Tuesday, August 09, 2011

The Absolute Value of Mike

Erskine, Kathryn. The Absolute Value of Mike.
Poor Mike. He's got a math disability, but his autism spectrum professor father (never said, but one suspects) thinks he should be an engineer. Not only that, but since the death of Mike's mother, his father has taken little care of Mike, expecting Mike to take care of both of them. When the father is called away to teach for the summer in Romania, he sends Mike to stay with his great aunt and uncle, Boo and Poppy. Things get worse there, because Poppy is completely uncommunicative after the death of his son, and Poppy doesn't have enough money to keep the utilities on all the time. Never fear, though, because Mike is used to holding everything together. He also gets drawn into the town's quest to help Karen, a local minister who has suffered many losses, adopt a Romanian orphan before the country closes foreign adoptions. In doing so, he meets a huge variety of increasingly quirky characters. Can he snap Poppy out of his funk? Will the town raise enough money for Karen to adopt the orphan?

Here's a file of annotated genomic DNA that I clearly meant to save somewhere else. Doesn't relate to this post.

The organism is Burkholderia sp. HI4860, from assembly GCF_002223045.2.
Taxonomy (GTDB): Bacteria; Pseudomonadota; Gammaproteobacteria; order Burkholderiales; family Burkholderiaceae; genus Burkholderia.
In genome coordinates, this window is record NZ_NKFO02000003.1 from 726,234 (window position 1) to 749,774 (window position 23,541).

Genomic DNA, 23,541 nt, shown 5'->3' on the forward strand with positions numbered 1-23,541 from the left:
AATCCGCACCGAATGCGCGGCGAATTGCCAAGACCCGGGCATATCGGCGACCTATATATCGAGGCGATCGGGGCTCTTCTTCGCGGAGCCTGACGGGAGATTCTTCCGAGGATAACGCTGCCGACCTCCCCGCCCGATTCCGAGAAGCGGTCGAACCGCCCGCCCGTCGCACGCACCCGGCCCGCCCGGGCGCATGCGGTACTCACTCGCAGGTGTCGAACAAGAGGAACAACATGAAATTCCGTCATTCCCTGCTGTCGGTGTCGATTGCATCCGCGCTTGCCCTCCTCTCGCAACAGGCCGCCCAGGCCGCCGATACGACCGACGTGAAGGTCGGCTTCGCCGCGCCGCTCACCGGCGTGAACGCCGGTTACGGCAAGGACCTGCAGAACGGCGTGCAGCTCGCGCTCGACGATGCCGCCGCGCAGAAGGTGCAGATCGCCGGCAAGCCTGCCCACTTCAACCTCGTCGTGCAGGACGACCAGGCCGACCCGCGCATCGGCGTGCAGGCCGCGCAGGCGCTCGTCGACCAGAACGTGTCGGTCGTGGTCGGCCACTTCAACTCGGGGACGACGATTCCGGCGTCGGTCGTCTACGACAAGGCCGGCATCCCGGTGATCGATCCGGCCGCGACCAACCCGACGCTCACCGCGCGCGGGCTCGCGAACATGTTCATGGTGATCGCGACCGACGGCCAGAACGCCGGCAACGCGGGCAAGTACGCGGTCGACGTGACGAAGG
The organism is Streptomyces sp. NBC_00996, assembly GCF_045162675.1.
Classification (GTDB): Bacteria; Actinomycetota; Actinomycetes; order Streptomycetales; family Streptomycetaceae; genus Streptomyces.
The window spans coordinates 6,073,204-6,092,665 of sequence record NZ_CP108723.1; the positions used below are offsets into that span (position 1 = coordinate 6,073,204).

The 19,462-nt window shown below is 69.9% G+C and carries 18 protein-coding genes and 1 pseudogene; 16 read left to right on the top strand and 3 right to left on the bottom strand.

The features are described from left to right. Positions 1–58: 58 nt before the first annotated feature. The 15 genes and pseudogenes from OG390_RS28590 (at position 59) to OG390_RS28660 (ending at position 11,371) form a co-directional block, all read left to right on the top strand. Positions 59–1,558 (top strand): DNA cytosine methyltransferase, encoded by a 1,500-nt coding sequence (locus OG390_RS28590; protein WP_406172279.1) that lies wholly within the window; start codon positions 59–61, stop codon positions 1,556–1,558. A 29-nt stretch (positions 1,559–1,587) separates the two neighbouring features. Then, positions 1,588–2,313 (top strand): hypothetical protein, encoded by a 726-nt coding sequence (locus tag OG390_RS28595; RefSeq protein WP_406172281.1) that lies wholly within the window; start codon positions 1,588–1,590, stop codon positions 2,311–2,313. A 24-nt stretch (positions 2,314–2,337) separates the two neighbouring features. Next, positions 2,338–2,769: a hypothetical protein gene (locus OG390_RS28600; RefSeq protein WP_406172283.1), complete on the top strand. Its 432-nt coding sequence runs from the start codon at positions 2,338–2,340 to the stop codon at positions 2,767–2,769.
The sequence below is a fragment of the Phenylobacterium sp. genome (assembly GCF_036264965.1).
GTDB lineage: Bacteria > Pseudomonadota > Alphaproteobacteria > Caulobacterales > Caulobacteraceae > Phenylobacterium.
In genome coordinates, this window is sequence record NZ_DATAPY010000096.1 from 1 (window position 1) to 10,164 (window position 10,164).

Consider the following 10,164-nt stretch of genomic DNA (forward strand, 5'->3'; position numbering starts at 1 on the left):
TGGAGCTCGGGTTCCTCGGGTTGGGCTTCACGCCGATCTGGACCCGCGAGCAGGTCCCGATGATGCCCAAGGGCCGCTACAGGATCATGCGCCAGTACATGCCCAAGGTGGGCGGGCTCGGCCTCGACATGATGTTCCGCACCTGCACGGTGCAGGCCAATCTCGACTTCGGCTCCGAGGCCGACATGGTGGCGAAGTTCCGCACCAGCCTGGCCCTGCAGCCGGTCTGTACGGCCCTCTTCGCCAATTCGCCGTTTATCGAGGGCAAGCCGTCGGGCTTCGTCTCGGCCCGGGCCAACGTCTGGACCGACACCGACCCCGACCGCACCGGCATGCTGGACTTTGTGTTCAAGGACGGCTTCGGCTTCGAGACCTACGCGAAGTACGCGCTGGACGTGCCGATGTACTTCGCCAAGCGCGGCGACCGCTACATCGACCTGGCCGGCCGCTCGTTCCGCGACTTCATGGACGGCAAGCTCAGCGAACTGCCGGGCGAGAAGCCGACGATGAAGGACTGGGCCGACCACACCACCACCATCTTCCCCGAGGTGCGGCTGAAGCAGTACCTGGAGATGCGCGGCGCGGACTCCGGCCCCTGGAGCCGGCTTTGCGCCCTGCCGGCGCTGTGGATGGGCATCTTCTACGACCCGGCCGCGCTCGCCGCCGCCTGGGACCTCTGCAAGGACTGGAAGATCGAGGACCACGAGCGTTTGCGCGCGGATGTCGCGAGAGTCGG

Strengths: This was fairly readable, and this type of cover (think Milo, Sticky Notes and Brain Freeze, My Life as a Book) has been popular with boys who like humor. Fast-paced story, funny moments.
Weaknesses: The Quirky Quotient on this one is off the charts. I started to wonder what was in the water in Poppy and Moo's town. This, combined with Mike's disability, puts it on track for a Newbery. It would be better than having another history book win, but I didn't love it as much as the following people:

Lynch, Chris. Angry Young Man.
Robert is trying to make a go at it. He works at a garage, goes to college part time, and is doing some work in schools toward his goals. His brother, Xan, however, doesn't do anything to help out their financially struggling mother. He is antisocial and possibly has some undiagnosed mental illness, especially when he starts obsessing about animals in a local shelter. When he gets involved with a group of radical activists, Robert has to figure out how to get his brother on the right path (and save his mother from loan sharks) before things get really bad.
Strengths: This is listed as grades 9-12, but I can't remember excessive swearing or sex. It is definitely more for 8th graders who want problem novels.
Weaknesses: Those who know Lynch from Slot Machine or Cyberia will not be as happy with this one. Lynch definitely has a dichotomy in his writing.


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